“We have a problem”. That was the admission of the new police chief as he met with the media on Monday for the first time since taking up the post in early October.
Acting Commissioner of Police Enville Williams noted that St. Vincent and the Grenadines has recorded 47 homicides this year, 43 of which police have classified as murders.
With seven weeks left in the year, SVG has recorded five more homicides than in 2022, when a record 42 homicides replaced the previous record.
“I wish that my first chat with us as commissioner of police were under better circumstances but it is not,” said Williams, who before becoming police chief was assistant commissioner of police with responsibility for crime fighting.
“Over the period Friday to Sunday, three lives were lost due to senseless acts of violence, two of which were by the route of illegal arms and ammunition,” Williams said.
The acting commissioner spoke about “the disheartening nature of crime generally but more specifically crime committed by the use of the fire arms”.
He said firearms were used in the commission of 36 of the 43 murders recorded this year.
“But, like I said before, we have a problem. That is the reason why the government and CARICOM is treating illegal firearms as a pandemic,” Williams said.
“So, it is not just a police problem but a whole-of-society problem and as such we must address this pandemic in a united fashion, hence the reason why I appeal and we continue to appeal to the people of SVG to partner with us.”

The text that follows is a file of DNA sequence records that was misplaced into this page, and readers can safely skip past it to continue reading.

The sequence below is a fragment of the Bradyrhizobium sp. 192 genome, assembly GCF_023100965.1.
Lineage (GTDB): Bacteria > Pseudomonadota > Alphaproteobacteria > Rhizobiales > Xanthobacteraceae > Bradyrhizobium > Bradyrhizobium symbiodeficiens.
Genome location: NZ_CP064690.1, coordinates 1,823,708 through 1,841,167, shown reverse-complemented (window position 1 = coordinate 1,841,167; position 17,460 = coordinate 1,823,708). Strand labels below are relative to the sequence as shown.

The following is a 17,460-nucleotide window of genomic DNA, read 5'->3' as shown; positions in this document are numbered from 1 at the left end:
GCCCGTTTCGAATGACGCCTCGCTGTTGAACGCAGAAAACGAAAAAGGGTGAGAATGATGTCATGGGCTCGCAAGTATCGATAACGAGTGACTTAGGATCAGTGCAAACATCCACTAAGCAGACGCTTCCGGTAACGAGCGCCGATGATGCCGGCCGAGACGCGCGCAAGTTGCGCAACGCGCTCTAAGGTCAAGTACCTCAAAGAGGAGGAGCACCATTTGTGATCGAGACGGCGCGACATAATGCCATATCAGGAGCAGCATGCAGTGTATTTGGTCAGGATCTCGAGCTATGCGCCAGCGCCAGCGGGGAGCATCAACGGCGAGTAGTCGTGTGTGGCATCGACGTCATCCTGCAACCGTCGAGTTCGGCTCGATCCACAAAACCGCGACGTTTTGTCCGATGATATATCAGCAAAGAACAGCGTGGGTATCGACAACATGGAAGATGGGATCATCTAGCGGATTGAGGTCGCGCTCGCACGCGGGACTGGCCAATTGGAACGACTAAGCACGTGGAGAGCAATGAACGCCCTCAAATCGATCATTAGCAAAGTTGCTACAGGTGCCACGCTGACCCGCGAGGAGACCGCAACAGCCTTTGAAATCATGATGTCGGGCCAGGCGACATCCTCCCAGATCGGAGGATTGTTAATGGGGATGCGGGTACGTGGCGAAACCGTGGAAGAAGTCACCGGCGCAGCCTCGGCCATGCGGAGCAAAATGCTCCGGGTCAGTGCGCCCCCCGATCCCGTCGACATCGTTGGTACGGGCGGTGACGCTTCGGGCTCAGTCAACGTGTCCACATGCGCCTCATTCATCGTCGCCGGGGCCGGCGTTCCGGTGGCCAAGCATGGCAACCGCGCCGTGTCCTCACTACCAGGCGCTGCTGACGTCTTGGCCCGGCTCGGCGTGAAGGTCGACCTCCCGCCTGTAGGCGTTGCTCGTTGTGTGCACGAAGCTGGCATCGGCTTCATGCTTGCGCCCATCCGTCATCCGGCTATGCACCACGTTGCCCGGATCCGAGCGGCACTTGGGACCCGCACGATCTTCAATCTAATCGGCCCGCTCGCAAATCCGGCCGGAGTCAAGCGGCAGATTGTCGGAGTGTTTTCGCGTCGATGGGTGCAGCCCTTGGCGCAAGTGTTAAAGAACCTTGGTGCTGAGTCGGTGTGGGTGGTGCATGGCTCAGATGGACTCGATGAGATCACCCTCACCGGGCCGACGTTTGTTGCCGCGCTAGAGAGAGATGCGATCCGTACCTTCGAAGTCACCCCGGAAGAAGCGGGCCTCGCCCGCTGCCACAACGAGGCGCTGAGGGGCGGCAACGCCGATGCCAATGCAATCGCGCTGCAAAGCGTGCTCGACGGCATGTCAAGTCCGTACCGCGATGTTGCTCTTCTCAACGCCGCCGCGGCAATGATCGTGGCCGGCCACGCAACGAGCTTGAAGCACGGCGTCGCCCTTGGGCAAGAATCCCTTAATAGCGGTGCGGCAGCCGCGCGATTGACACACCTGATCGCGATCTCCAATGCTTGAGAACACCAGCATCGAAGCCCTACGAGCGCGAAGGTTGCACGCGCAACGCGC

On Friday, SVG recorded two homicides with the death of Zachari “Zack” McIntosh, 31, of Calliaqua, who died three days after he sustained injuries allegedly in an altercation with a close relative.
That relative was on Monday in police custody as a suspect as investigators awaited a post-mortem report.
Around 10 p.m. Friday, police responded to a report of gunfire in Fair Hall and met Maurice Primus, 31, dead with gunshot wounds to his body and head.
Then, on Sunday, Tambu Patrick, 39, was gunned down in Ruthland Vale, Layou around 7:45 p.m.
Two people were in custody on Monday as detectives continued their investigation into Patrick’s death.
“Friends, we have a problem where the use of illegal guns is becoming all too rampant among us and we must not, as citizens, as Vincentians, allow this practice to be normalised as the way forward,” Williams told the media.
“As right-thinking Vincentians, we must not accept these occurrences as normal and we should do everything in our power to rid our streets and our communities of illegal arms and ammunition and the few rogue men and women who seek to use them to instil fear among citizens.”
Williams said that very shortly the Royal St. Vincent and the Grenadines Police Force (RSVGPF) and law-enforcement community in general wouls roll out “the highly-anticipated gun amnesty” that the Prime Minister Ralph Gonsalves Minister announced in his independence address on Oct. 27.
“This, among other measures, is geared towards making our streets and our communities safer for all of us because too often lives are lost because of illegal firearms. Homes are shattered, dreams are broken and too many cries are going up because of violence,” Williams said.
The police chief urged Vincentians to partner with the constabulary and the law enforcement community in general “as we seek to tackle this scourge of crime and criminality because we must continue to make our country safe and secure for all of us.
“I encourage, therefore, civic groups, neighbourhood watches, religious organisations to join in solidarity with us as we make a Herculean effort to rid our streets of violence.